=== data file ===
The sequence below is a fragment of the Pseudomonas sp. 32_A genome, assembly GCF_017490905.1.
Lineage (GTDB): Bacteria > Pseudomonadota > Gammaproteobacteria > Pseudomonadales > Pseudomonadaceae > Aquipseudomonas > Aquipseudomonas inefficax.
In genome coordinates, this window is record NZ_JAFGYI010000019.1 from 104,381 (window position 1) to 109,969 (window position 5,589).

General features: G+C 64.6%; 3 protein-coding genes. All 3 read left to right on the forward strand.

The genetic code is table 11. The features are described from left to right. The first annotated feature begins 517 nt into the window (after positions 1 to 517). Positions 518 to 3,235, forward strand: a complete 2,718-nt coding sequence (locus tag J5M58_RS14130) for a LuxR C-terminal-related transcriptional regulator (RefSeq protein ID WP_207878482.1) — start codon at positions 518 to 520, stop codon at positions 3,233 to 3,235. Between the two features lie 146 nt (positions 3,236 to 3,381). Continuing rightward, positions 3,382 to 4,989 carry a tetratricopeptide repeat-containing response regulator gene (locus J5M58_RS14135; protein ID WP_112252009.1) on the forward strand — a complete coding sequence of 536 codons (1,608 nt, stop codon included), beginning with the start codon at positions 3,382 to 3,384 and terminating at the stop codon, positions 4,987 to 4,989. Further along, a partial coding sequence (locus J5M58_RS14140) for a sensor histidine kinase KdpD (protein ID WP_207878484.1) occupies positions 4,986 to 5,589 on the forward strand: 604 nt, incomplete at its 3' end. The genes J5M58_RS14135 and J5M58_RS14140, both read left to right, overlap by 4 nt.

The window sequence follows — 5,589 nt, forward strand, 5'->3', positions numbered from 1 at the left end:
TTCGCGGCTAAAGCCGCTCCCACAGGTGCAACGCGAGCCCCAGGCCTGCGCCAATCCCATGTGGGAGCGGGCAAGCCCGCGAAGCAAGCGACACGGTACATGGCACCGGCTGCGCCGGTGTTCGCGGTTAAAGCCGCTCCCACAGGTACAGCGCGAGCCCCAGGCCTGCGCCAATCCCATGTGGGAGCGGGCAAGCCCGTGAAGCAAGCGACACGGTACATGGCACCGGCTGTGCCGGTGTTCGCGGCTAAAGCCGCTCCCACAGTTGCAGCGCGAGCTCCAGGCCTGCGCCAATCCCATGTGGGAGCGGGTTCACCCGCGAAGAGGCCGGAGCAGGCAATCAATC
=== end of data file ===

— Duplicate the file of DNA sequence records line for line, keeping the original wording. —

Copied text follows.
The sequence below is a fragment of the Pseudomonas sp. 32_A genome, assembly GCF_017490905.1.
Lineage (GTDB): Bacteria > Pseudomonadota > Gammaproteobacteria > Pseudomonadales > Pseudomonadaceae > Aquipseudomonas > Aquipseudomonas inefficax.
In genome coordinates, this window is record NZ_JAFGYI010000019.1 from 104,381 (window position 1) to 109,969 (window position 5,589).

General features: G+C 64.6%; 3 protein-coding genes. All 3 read left to right on the forward strand.

The genetic code is table 11. The features are described from left to right. The first annotated feature begins 517 nt into the window (after positions 1 to 517). Positions 518 to 3,235, forward strand: a complete 2,718-nt coding sequence (locus tag J5M58_RS14130) for a LuxR C-terminal-related transcriptional regulator (RefSeq protein ID WP_207878482.1) — start codon at positions 518 to 520, stop codon at positions 3,233 to 3,235. Between the two features lie 146 nt (positions 3,236 to 3,381). Continuing rightward, positions 3,382 to 4,989 carry a tetratricopeptide repeat-containing response regulator gene (locus J5M58_RS14135; protein ID WP_112252009.1) on the forward strand — a complete coding sequence of 536 codons (1,608 nt, stop codon included), beginning with the start codon at positions 3,382 to 3,384 and terminating at the stop codon, positions 4,987 to 4,989. Further along, a partial coding sequence (locus J5M58_RS14140) for a sensor histidine kinase KdpD (protein ID WP_207878484.1) occupies positions 4,986 to 5,589 on the forward strand: 604 nt, incomplete at its 3' end. The genes J5M58_RS14135 and J5M58_RS14140, both read left to right, overlap by 4 nt.

The window sequence follows — 5,589 nt, forward strand, 5'->3', positions numbered from 1 at the left end:
TTCGCGGCTAAAGCCGCTCCCACAGGTGCAACGCGAGCCCCAGGCCTGCGCCAATCCCATGTGGGAGCGGGCAAGCCCGCGAAGCAAGCGACACGGTACATGGCACCGGCTGCGCCGGTGTTCGCGGTTAAAGCCGCTCCCACAGGTACAGCGCGAGCCCCAGGCCTGCGCCAATCCCATGTGGGAGCGGGCAAGCCCGTGAAGCAAGCGACACGGTACATGGCACCGGCTGTGCCGGTGTTCGCGGCTAAAGCCGCTCCCACAGTTGCAGCGCGAGCTCCAGGCCTGCGCCAATCCCATGTGGGAGCGGGTTCACCCGCGAAGAGGCCGGAGCAGGCAATCAATC